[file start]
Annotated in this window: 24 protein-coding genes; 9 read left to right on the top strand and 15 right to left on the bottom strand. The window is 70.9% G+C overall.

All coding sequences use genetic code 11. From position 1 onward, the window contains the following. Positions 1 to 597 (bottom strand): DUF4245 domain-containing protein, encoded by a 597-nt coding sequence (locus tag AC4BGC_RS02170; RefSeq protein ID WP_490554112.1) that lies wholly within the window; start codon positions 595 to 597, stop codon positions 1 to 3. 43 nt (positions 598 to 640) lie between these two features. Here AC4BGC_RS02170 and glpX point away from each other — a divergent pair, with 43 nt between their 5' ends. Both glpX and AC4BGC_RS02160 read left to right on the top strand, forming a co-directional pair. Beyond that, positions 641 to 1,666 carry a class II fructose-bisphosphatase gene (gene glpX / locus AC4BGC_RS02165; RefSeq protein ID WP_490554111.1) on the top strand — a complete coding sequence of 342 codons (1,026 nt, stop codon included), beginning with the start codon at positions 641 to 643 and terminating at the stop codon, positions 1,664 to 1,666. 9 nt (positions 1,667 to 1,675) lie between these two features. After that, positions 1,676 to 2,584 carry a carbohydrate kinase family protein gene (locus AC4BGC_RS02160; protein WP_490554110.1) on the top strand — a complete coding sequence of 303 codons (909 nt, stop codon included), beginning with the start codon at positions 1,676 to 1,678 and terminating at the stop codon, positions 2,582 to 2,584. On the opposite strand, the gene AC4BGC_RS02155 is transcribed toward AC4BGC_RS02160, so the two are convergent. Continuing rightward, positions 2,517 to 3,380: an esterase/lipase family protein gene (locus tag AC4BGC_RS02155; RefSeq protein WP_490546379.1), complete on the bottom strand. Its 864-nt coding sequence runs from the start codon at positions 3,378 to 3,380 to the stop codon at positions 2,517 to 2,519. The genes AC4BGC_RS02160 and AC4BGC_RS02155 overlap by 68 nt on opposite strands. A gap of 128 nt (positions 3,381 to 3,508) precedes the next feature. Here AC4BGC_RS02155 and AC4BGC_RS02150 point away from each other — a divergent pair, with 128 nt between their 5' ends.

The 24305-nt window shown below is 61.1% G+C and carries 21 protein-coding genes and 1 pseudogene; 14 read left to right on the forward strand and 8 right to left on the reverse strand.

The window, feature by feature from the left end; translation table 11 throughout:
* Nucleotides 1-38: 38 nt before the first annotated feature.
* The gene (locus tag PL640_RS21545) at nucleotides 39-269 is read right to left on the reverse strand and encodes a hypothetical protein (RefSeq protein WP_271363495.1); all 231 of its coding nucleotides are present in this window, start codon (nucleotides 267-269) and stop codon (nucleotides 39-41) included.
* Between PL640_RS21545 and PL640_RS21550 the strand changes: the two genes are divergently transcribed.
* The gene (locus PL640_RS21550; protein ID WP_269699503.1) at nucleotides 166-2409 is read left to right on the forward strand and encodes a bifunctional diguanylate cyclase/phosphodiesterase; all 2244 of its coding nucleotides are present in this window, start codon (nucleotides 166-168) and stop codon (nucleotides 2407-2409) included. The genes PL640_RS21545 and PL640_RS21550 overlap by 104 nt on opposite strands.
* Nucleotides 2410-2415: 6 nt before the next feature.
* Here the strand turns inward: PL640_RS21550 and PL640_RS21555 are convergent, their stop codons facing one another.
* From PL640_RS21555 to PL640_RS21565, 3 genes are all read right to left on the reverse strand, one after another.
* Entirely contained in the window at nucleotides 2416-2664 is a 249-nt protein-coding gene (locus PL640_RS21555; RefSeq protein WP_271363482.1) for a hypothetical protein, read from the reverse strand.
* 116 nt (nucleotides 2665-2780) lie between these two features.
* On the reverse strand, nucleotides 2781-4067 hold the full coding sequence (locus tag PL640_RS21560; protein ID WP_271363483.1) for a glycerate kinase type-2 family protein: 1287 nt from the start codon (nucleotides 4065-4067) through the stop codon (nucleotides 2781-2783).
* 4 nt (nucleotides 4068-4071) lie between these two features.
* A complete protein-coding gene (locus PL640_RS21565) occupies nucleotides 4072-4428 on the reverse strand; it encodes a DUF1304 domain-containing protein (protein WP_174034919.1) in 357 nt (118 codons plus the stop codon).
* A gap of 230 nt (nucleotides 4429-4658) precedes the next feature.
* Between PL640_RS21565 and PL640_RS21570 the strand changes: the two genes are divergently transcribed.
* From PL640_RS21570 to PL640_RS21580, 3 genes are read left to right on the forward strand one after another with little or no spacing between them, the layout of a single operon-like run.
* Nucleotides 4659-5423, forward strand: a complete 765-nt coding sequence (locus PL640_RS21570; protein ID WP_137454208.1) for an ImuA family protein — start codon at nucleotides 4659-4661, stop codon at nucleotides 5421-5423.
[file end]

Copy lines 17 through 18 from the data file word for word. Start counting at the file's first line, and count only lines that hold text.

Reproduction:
* A gap of 230 nt (nucleotides 4429-4658) precedes the next feature.
* Between PL640_RS21565 and PL640_RS21570 the strand changes: the two genes are divergently transcribed.